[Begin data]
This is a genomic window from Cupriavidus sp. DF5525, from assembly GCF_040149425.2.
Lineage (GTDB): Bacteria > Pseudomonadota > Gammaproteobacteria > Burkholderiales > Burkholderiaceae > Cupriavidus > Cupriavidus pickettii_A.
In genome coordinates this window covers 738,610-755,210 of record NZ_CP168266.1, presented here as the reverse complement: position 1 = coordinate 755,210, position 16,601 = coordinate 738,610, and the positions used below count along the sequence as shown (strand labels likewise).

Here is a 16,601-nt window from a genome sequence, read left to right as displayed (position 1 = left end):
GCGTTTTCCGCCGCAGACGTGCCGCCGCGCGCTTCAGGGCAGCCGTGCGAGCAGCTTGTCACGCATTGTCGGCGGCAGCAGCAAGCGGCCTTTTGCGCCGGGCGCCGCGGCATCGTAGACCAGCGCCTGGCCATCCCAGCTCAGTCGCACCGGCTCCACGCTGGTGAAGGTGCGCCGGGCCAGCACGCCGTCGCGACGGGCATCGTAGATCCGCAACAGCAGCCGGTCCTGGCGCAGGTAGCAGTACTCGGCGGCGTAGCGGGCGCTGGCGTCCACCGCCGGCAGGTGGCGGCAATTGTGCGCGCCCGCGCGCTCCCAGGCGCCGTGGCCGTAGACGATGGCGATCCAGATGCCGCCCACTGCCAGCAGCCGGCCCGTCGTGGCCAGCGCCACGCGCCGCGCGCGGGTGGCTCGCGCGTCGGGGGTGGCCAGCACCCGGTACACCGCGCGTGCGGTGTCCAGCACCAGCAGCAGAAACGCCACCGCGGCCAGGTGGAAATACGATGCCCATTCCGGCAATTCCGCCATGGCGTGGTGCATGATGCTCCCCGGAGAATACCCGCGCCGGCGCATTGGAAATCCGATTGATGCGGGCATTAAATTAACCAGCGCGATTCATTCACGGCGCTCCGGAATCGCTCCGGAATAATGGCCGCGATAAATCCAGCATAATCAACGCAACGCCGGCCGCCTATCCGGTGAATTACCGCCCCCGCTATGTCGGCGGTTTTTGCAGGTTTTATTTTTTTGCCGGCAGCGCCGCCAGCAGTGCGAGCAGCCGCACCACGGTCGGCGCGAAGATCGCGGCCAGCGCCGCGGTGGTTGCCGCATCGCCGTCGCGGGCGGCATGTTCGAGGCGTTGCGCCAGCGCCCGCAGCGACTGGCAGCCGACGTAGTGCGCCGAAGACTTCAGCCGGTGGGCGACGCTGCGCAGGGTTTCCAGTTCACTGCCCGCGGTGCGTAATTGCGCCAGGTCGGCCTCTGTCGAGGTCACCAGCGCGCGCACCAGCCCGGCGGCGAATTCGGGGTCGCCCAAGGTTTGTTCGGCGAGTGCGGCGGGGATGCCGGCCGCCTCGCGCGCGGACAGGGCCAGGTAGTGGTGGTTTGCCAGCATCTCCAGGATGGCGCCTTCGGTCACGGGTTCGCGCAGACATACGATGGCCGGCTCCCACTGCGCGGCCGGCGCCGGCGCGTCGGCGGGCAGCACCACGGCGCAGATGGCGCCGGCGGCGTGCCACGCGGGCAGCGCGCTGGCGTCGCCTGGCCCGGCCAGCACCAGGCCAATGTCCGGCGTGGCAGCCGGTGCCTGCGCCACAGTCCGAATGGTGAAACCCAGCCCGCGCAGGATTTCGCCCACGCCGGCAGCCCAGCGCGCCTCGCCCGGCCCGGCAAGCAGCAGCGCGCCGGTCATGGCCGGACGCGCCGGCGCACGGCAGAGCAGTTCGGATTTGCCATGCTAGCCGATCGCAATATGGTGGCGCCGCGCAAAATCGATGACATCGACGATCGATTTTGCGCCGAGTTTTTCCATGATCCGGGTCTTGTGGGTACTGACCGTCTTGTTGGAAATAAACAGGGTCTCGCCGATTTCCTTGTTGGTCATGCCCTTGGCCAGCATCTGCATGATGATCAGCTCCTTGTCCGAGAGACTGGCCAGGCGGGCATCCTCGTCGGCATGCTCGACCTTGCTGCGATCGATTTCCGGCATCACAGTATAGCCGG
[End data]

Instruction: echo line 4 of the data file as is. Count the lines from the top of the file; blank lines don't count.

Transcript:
Here is a 16,601-nt window from a genome sequence, read left to right as displayed (position 1 = left end):